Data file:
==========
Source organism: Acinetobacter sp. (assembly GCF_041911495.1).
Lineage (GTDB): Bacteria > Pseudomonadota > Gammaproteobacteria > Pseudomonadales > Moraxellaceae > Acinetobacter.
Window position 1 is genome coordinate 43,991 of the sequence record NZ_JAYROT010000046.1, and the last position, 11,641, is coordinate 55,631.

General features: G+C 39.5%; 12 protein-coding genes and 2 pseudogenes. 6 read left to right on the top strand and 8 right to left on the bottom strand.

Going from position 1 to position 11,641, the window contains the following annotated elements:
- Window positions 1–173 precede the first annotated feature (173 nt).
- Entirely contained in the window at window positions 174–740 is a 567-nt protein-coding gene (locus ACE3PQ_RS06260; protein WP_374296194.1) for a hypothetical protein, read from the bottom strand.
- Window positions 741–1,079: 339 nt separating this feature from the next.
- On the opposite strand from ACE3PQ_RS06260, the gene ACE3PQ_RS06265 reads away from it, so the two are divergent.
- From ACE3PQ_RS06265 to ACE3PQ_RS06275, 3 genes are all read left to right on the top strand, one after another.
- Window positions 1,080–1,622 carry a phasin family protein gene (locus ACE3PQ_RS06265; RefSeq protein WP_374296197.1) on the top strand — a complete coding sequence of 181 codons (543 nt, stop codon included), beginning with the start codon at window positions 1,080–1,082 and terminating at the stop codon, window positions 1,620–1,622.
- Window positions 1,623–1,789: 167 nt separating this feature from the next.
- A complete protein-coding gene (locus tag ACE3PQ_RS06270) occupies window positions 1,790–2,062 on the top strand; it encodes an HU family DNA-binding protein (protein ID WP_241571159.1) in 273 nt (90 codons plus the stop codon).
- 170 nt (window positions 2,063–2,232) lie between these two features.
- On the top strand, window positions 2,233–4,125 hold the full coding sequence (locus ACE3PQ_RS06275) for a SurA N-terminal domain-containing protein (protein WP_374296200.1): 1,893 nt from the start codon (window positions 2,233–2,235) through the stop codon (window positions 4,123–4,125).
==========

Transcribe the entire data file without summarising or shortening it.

Source organism: Acinetobacter sp. (assembly GCF_041911495.1).
Lineage (GTDB): Bacteria > Pseudomonadota > Gammaproteobacteria > Pseudomonadales > Moraxellaceae > Acinetobacter.
Window position 1 is genome coordinate 43,991 of the sequence record NZ_JAYROT010000046.1, and the last position, 11,641, is coordinate 55,631.

General features: G+C 39.5%; 12 protein-coding genes and 2 pseudogenes. 6 read left to right on the top strand and 8 right to left on the bottom strand.

Going from position 1 to position 11,641, the window contains the following annotated elements:
- Window positions 1–173 precede the first annotated feature (173 nt).
- Entirely contained in the window at window positions 174–740 is a 567-nt protein-coding gene (locus ACE3PQ_RS06260; protein WP_374296194.1) for a hypothetical protein, read from the bottom strand.
- Window positions 741–1,079: 339 nt separating this feature from the next.
- On the opposite strand from ACE3PQ_RS06260, the gene ACE3PQ_RS06265 reads away from it, so the two are divergent.
- From ACE3PQ_RS06265 to ACE3PQ_RS06275, 3 genes are all read left to right on the top strand, one after another.
- Window positions 1,080–1,622 carry a phasin family protein gene (locus ACE3PQ_RS06265; RefSeq protein WP_374296197.1) on the top strand — a complete coding sequence of 181 codons (543 nt, stop codon included), beginning with the start codon at window positions 1,080–1,082 and terminating at the stop codon, window positions 1,620–1,622.
- Window positions 1,623–1,789: 167 nt separating this feature from the next.
- A complete protein-coding gene (locus tag ACE3PQ_RS06270) occupies window positions 1,790–2,062 on the top strand; it encodes an HU family DNA-binding protein (protein ID WP_241571159.1) in 273 nt (90 codons plus the stop codon).
- 170 nt (window positions 2,063–2,232) lie between these two features.
- On the top strand, window positions 2,233–4,125 hold the full coding sequence (locus ACE3PQ_RS06275) for a SurA N-terminal domain-containing protein (protein WP_374296200.1): 1,893 nt from the start codon (window positions 2,233–2,235) through the stop codon (window positions 4,123–4,125).